In one preferred embodiment, the external walls of the chamber define a substantially cylindrical body having a circular opening at a top portion thereof and a flow flange is secured atop the cylindrical body. The flow flange has a disk-shaped portion with an outer periphery which substantially conforms to the circular opening. A sealing element may be positioned between the body and the flow flange for forming an air-tight seal between the flow flange and the cylindrical body. The sealing element may include a peripheral groove cut into an interior surface of the flow flange and a flexible sealing gasket fitted within the groove. The peripheral groove and the sealing gasket preferably have an annular configuration so that the flexible sealing gasket overlies the outer perimeter of the circular opening when the flow flange is secured atop the chamber.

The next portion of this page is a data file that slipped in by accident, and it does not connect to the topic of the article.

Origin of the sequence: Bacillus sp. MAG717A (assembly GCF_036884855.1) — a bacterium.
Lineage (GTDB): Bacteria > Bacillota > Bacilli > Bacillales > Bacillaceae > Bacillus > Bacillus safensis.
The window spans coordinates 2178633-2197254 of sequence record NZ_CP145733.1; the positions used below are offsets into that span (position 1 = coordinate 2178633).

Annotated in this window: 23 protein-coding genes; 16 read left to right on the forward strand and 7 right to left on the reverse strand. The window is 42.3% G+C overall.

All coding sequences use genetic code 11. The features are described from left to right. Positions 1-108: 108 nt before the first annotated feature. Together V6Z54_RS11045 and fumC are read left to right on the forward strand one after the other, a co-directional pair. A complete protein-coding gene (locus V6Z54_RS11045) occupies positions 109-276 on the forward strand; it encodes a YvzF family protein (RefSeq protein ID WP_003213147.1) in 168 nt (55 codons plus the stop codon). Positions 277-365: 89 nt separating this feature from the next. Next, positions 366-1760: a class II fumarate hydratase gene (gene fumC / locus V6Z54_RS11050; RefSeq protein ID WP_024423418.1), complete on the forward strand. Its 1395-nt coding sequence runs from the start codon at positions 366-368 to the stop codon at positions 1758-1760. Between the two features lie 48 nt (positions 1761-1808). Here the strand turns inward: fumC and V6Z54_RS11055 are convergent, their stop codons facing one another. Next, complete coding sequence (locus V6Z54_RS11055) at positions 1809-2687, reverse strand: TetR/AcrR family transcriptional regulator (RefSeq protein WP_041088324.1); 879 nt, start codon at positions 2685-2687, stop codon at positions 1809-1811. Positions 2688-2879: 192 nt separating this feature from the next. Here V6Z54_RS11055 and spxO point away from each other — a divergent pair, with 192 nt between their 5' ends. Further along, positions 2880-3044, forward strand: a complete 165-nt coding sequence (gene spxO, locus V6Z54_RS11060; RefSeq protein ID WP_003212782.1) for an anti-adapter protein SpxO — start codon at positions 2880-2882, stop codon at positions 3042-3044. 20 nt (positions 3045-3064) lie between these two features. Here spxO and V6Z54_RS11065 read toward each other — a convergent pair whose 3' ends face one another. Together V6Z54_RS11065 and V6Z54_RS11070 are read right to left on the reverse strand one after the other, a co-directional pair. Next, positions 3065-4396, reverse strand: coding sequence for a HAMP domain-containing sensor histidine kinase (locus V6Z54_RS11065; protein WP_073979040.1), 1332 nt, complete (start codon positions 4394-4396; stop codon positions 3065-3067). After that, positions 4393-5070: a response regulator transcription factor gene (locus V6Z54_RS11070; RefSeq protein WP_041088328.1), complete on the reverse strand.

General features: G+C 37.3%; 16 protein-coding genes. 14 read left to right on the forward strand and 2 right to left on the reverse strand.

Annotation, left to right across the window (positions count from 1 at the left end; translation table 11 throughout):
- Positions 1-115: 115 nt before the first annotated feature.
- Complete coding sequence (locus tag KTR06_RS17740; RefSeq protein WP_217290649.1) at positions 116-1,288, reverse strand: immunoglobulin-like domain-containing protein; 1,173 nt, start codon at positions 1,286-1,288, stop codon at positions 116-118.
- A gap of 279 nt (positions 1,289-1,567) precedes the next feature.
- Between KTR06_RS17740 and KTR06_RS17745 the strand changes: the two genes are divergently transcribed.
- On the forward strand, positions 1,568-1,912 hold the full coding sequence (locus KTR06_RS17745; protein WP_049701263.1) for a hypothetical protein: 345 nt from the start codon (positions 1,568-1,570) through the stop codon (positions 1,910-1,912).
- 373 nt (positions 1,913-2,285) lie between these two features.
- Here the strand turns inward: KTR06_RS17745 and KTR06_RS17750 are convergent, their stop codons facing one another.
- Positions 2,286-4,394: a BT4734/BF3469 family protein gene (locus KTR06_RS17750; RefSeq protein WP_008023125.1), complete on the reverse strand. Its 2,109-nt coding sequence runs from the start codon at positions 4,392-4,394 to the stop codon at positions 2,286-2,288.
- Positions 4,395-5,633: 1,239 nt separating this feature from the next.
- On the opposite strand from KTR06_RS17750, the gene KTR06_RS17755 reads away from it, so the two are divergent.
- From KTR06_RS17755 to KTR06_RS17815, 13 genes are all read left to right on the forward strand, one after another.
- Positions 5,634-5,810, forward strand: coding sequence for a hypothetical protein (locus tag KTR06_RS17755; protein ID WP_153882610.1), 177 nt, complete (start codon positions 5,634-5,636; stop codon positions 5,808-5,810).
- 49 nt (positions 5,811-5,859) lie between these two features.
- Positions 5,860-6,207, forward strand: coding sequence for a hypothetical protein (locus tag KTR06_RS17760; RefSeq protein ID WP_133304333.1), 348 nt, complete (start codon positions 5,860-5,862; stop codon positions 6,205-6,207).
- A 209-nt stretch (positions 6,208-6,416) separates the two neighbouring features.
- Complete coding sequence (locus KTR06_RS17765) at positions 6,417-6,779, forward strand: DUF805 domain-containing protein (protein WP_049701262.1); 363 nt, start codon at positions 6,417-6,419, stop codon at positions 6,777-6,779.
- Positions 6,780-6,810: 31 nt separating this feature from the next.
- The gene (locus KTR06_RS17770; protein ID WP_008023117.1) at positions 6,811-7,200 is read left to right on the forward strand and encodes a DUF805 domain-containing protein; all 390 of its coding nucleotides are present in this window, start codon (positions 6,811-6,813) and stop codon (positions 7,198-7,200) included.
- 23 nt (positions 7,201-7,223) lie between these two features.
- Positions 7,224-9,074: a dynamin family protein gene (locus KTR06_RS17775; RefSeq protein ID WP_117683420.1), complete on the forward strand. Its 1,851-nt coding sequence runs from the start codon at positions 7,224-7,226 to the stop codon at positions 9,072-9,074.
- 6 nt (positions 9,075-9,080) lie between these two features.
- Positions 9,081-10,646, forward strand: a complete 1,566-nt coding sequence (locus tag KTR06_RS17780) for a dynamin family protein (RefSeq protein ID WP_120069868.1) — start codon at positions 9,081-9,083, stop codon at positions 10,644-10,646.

The CVD reactor may also include one or more elements in thermal communication therewith for cooling and/or heating the reactant gases as the gases are passed through the gas injectors. As mentioned above, heating or cooling of the reactant gases may be desirable in certain processes for optimizing the quality of the epitaxial layer grown on the wafer. In one preferred embodiment, the flow flange includes a hollow portion formed therein and has a jacket or pocket fitted into the hollow portion for containing cooling fluid. The jacket substantially surrounds portions of the gas injectors so that when the reactant gas is passed through the gas injectors the cooling fluid transfers heat to the reactant gases for cooling the reactant gases to a preferred temperature. In other preferred embodiments, the CVD reactor may include one or more heating elements in thermal communication with one or more of the gas injectors for heating the reactant gases to a preferred temperature.